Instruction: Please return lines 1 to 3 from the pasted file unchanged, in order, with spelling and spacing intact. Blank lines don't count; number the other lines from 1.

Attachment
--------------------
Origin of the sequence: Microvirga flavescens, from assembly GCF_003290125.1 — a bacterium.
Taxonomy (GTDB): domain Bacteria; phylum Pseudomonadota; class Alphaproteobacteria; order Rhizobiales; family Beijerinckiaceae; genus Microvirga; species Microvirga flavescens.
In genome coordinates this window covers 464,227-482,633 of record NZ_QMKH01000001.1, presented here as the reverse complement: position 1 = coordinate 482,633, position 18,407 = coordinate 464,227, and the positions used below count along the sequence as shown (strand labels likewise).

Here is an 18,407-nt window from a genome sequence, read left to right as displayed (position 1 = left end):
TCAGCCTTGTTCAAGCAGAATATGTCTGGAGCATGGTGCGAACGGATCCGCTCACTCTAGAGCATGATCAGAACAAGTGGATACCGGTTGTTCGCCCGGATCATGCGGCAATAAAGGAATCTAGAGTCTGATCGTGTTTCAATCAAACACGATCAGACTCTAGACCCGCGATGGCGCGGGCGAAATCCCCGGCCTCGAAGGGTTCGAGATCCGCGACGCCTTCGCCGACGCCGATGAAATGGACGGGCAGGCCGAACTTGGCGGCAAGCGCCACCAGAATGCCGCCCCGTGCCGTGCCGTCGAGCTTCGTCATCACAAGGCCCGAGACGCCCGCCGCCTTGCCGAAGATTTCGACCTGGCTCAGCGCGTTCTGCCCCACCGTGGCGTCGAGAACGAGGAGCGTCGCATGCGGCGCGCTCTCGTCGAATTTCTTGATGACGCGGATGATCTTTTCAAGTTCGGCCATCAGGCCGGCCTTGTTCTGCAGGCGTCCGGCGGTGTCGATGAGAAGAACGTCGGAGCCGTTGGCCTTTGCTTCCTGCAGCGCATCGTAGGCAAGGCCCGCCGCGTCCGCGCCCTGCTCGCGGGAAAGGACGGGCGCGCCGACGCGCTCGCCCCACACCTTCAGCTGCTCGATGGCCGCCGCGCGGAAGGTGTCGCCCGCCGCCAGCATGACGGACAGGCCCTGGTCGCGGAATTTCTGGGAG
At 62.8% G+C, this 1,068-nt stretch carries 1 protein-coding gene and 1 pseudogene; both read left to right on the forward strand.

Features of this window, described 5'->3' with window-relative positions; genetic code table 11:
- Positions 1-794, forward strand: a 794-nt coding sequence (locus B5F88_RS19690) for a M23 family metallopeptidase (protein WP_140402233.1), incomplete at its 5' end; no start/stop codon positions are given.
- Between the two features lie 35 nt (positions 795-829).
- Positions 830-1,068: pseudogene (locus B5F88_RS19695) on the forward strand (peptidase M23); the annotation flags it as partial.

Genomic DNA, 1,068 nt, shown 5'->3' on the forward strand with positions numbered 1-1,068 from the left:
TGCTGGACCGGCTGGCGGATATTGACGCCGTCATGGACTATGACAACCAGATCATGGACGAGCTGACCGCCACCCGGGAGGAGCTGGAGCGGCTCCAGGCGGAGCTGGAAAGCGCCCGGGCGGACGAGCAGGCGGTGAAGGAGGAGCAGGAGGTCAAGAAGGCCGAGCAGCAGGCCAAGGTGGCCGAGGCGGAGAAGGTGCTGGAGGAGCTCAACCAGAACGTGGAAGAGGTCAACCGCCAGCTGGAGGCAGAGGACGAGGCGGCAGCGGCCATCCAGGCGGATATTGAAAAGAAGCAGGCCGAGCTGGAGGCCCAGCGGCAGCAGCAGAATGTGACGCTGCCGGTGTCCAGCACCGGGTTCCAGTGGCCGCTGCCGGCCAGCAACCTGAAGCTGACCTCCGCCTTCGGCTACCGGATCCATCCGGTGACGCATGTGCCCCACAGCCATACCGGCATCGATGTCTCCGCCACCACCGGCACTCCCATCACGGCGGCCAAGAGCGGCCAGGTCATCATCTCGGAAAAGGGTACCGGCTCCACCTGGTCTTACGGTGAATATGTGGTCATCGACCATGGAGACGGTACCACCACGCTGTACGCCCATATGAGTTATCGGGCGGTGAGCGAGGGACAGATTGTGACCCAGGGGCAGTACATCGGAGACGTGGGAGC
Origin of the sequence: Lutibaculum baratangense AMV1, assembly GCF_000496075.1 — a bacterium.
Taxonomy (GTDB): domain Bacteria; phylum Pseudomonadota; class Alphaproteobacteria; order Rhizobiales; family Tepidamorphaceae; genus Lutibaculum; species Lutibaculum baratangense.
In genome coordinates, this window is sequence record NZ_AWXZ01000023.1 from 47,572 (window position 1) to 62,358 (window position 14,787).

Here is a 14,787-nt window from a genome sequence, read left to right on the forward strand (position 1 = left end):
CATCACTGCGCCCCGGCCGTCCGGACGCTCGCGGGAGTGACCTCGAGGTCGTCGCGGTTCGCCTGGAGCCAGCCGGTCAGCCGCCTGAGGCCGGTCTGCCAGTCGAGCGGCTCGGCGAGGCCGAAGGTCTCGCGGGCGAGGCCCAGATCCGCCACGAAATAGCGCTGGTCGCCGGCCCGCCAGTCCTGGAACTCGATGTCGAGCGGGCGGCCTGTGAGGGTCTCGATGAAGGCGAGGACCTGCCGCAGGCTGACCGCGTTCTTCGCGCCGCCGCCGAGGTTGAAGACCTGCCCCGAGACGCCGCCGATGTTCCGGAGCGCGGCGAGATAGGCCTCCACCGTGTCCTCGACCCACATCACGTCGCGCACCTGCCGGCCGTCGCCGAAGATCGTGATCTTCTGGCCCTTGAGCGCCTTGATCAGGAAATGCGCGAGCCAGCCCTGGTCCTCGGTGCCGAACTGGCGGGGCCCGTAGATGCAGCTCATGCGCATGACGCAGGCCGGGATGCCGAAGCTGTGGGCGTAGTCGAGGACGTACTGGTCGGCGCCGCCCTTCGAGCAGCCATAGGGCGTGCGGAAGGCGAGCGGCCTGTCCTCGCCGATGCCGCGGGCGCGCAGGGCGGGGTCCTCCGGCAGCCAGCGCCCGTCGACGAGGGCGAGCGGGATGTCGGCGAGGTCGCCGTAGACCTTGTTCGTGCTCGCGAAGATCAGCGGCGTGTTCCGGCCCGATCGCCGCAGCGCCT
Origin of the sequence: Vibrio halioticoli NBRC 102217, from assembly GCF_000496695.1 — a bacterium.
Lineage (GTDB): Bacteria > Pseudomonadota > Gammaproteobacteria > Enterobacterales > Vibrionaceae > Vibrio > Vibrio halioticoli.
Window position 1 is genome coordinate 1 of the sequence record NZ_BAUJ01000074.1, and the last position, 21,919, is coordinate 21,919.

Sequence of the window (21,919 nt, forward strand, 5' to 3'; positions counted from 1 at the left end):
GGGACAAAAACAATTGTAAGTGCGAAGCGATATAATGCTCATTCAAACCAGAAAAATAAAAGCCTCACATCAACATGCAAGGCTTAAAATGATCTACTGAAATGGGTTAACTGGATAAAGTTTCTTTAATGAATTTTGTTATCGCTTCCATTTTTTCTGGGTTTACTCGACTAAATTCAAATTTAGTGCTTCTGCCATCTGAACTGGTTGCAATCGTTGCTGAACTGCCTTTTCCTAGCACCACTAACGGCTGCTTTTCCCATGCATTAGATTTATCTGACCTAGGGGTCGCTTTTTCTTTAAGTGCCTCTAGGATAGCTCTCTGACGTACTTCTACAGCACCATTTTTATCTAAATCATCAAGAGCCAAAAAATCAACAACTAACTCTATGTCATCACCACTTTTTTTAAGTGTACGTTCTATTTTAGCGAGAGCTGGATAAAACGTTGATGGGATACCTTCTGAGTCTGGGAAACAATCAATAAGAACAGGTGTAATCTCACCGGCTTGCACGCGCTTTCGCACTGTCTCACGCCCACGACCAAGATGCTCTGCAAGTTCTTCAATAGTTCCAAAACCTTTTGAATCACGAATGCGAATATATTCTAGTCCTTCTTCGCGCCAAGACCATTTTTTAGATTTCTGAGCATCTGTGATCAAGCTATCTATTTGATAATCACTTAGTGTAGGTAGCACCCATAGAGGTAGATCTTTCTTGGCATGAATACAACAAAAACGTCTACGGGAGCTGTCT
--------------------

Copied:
Origin of the sequence: Microvirga flavescens, from assembly GCF_003290125.1 — a bacterium.
Taxonomy (GTDB): domain Bacteria; phylum Pseudomonadota; class Alphaproteobacteria; order Rhizobiales; family Beijerinckiaceae; genus Microvirga; species Microvirga flavescens.
In genome coordinates this window covers 464,227-482,633 of record NZ_QMKH01000001.1, presented here as the reverse complement: position 1 = coordinate 482,633, position 18,407 = coordinate 464,227, and the positions used below count along the sequence as shown (strand labels likewise).